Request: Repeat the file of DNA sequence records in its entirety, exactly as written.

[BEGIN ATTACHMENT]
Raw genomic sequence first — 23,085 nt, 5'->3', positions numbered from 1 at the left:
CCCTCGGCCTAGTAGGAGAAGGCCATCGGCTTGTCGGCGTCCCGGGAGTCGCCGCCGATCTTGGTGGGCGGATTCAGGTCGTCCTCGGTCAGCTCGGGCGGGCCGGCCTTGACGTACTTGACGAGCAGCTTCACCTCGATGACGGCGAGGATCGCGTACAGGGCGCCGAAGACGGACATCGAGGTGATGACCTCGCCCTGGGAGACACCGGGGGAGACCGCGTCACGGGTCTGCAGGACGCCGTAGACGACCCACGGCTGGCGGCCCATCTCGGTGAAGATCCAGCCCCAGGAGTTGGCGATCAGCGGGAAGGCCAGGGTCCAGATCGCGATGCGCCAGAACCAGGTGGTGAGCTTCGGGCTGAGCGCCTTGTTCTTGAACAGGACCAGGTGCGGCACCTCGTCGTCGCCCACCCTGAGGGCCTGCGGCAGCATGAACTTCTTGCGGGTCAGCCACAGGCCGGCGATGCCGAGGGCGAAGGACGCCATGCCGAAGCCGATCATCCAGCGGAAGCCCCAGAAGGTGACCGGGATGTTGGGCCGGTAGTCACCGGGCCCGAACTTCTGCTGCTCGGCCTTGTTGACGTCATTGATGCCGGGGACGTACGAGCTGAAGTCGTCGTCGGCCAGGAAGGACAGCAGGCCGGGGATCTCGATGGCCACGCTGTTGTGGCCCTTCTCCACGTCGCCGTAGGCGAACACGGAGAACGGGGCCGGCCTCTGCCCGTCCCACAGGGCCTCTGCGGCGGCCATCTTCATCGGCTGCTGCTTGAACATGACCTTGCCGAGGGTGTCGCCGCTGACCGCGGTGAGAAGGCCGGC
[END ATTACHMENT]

Raw genomic sequence first — 23,085 nt, 5'->3', positions numbered from 1 at the left:
CCCTCGGCCTAGTAGGAGAAGGCCATCGGCTTGTCGGCGTCCCGGGAGTCGCCGCCGATCTTGGTGGGCGGATTCAGGTCGTCCTCGGTCAGCTCGGGCGGGCCGGCCTTGACGTACTTGACGAGCAGCTTCACCTCGATGACGGCGAGGATCGCGTACAGGGCGCCGAAGACGGACATCGAGGTGATGACCTCGCCCTGGGAGACACCGGGGGAGACCGCGTCACGGGTCTGCAGGACGCCGTAGACGACCCACGGCTGGCGGCCCATCTCGGTGAAGATCCAGCCCCAGGAGTTGGCGATCAGCGGGAAGGCCAGGGTCCAGATCGCGATGCGCCAGAACCAGGTGGTGAGCTTCGGGCTGAGCGCCTTGTTCTTGAACAGGACCAGGTGCGGCACCTCGTCGTCGCCCACCCTGAGGGCCTGCGGCAGCATGAACTTCTTGCGGGTCAGCCACAGGCCGGCGATGCCGAGGGCGAAGGACGCCATGCCGAAGCCGATCATCCAGCGGAAGCCCCAGAAGGTGACCGGGATGTTGGGCCGGTAGTCACCGGGCCCGAACTTCTGCTGCTCGGCCTTGTTGACGTCATTGATGCCGGGGACGTACGAGCTGAAGTCGTCGTCGGCCAGGAAGGACAGCAGGCCGGGGATCTCGATGGCCACGCTGTTGTGGCCCTTCTCCACGTCGCCGTAGGCGAACACGGAGAACGGGGCCGGCCTCTGCCCGTCCCACAGGGCCTCTGCGGCGGCCATCTTCATCGGCTGCTGCTTGAACATGACCTTGCCGAGGGTGTCGCCGCTGACCGCGGTGAGAAGGCCGGC